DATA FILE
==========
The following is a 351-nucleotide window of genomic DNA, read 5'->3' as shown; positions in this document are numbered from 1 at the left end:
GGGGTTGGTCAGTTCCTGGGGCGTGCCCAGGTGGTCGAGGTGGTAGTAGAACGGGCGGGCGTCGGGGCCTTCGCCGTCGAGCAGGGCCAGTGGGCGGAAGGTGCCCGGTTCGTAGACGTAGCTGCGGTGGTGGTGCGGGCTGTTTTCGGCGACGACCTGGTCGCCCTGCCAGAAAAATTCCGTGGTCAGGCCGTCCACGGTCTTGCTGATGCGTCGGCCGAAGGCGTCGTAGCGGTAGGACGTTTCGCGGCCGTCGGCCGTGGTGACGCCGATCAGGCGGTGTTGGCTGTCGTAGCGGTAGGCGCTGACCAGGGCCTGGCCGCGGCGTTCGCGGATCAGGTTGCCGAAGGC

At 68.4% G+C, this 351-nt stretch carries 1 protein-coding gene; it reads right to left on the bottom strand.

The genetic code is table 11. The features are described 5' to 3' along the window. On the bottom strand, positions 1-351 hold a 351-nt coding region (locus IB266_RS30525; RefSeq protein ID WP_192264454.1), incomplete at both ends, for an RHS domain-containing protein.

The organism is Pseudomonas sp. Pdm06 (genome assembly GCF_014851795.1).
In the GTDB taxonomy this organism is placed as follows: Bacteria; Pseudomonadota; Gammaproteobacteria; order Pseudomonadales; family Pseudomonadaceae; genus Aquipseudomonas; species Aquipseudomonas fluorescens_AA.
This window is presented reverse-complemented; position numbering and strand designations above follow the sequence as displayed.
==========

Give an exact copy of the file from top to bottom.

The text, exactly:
The following is a 351-nucleotide window of genomic DNA, read 5'->3' as shown; positions in this document are numbered from 1 at the left end:
GGGGTTGGTCAGTTCCTGGGGCGTGCCCAGGTGGTCGAGGTGGTAGTAGAACGGGCGGGCGTCGGGGCCTTCGCCGTCGAGCAGGGCCAGTGGGCGGAAGGTGCCCGGTTCGTAGACGTAGCTGCGGTGGTGGTGCGGGCTGTTTTCGGCGACGACCTGGTCGCCCTGCCAGAAAAATTCCGTGGTCAGGCCGTCCACGGTCTTGCTGATGCGTCGGCCGAAGGCGTCGTAGCGGTAGGACGTTTCGCGGCCGTCGGCCGTGGTGACGCCGATCAGGCGGTGTTGGCTGTCGTAGCGGTAGGCGCTGACCAGGGCCTGGCCGCGGCGTTCGCGGATCAGGTTGCCGAAGGC

At 68.4% G+C, this 351-nt stretch carries 1 protein-coding gene; it reads right to left on the bottom strand.

The genetic code is table 11. The features are described 5' to 3' along the window. On the bottom strand, positions 1-351 hold a 351-nt coding region (locus IB266_RS30525; RefSeq protein ID WP_192264454.1), incomplete at both ends, for an RHS domain-containing protein.

The organism is Pseudomonas sp. Pdm06 (genome assembly GCF_014851795.1).
In the GTDB taxonomy this organism is placed as follows: Bacteria; Pseudomonadota; Gammaproteobacteria; order Pseudomonadales; family Pseudomonadaceae; genus Aquipseudomonas; species Aquipseudomonas fluorescens_AA.
This window is presented reverse-complemented; position numbering and strand designations above follow the sequence as displayed.